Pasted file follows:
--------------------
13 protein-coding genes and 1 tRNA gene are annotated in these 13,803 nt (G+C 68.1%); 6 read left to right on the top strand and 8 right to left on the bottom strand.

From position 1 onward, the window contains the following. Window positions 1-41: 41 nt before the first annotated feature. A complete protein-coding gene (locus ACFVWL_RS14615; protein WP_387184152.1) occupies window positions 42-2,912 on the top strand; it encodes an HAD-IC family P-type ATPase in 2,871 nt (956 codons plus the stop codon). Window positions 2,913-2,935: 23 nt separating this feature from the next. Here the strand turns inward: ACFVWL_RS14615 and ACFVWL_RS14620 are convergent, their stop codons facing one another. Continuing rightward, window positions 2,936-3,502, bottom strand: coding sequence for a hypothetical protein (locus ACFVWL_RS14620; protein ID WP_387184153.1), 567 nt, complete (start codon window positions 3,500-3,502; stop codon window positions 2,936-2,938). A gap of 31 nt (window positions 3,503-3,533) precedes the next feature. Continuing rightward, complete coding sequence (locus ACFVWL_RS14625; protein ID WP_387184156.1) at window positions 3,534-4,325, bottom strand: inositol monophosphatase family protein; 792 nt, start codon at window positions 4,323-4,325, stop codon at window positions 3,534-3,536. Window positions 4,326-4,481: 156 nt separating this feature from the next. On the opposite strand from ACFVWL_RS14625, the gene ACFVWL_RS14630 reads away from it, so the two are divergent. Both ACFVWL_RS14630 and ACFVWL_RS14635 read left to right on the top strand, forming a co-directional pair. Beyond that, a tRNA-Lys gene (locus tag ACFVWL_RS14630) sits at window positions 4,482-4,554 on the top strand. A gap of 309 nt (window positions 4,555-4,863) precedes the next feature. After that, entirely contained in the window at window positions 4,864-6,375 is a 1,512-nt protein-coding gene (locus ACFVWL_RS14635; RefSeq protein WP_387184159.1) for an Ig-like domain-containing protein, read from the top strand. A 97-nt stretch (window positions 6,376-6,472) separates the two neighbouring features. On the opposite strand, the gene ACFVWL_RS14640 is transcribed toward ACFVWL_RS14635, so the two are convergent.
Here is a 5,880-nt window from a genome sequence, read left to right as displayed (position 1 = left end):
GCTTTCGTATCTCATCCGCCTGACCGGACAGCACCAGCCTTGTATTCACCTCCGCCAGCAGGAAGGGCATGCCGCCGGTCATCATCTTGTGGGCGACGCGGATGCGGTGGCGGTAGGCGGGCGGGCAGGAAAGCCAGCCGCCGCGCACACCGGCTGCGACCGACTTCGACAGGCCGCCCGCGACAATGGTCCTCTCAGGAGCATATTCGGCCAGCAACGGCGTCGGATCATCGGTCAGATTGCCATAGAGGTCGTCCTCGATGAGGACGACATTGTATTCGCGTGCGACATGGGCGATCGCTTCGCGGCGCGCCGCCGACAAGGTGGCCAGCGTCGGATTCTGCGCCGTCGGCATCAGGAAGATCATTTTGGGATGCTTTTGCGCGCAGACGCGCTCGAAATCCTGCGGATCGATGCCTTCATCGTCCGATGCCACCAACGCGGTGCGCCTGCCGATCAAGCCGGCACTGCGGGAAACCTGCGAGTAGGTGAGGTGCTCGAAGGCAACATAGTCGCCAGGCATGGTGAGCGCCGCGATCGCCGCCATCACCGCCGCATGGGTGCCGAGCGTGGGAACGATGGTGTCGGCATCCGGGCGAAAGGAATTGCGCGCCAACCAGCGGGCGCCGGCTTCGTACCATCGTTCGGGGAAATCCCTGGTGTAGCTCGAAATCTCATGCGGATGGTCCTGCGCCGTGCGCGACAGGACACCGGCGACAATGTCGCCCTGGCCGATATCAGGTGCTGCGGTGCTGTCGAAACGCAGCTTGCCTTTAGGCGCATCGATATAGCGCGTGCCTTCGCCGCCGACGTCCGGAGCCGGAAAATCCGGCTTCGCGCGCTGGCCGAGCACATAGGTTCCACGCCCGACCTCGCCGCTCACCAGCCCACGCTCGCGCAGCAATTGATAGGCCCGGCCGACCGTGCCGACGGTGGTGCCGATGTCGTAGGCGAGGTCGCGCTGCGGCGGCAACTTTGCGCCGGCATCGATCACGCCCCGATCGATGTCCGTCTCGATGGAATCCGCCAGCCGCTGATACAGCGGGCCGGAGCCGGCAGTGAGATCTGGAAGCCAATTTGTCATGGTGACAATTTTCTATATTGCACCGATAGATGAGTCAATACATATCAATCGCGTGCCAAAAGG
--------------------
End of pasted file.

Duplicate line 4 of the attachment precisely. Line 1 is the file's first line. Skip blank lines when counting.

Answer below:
GCTTTCGTATCTCATCCGCCTGACCGGACAGCACCAGCCTTGTATTCACCTCCGCCAGCAGGAAGGGCATGCCGCCGGTCATCATCTTGTGGGCGACGCGGATGCGGTGGCGGTAGGCGGGCGGGCAGGAAAGCCAGCCGCCGCGCACACCGGCTGCGACCGACTTCGACAGGCCGCCCGCGACAATGGTCCTCTCAGGAGCATATTCGGCCAGCAACGGCGTCGGATCATCGGTCAGATTGCCATAGAGGTCGTCCTCGATGAGGACGACATTGTATTCGCGTGCGACATGGGCGATCGCTTCGCGGCGCGCCGCCGACAAGGTGGCCAGCGTCGGATTCTGCGCCGTCGGCATCAGGAAGATCATTTTGGGATGCTTTTGCGCGCAGACGCGCTCGAAATCCTGCGGATCGATGCCTTCATCGTCCGATGCCACCAACGCGGTGCGCCTGCCGATCAAGCCGGCACTGCGGGAAACCTGCGAGTAGGTGAGGTGCTCGAAGGCAACATAGTCGCCAGGCATGGTGAGCGCCGCGATCGCCGCCATCACCGCCGCATGGGTGCCGAGCGTGGGAACGATGGTGTCGGCATCCGGGCGAAAGGAATTGCGCGCCAACCAGCGGGCGCCGGCTTCGTACCATCGTTCGGGGAAATCCCTGGTGTAGCTCGAAATCTCATGCGGATGGTCCTGCGCCGTGCGCGACAGGACACCGGCGACAATGTCGCCCTGGCCGATATCAGGTGCTGCGGTGCTGTCGAAACGCAGCTTGCCTTTAGGCGCATCGATATAGCGCGTGCCTTCGCCGCCGACGTCCGGAGCCGGAAAATCCGGCTTCGCGCGCTGGCCGAGCACATAGGTTCCACGCCCGACCTCGCCGCTCACCAGCCCACGCTCGCGCAGCAATTGATAGGCCCGGCCGACCGTGCCGACGGTGGTGCCGATGTCGTAGGCGAGGTCGCGCTGCGGCGGCAACTTTGCGCCGGCATCGATCACGCCCCGATCGATGTCCGTCTCGATGGAATCCGCCAGCCGCTGATACAGCGGGCCGGAGCCGGCAGTGAGATCTGGAAGCCAATTTGTCATGGTGACAATTTTCTATATTGCACCGATAGATGAGTCAATACATATCAATCGCGTGCCAAAAGG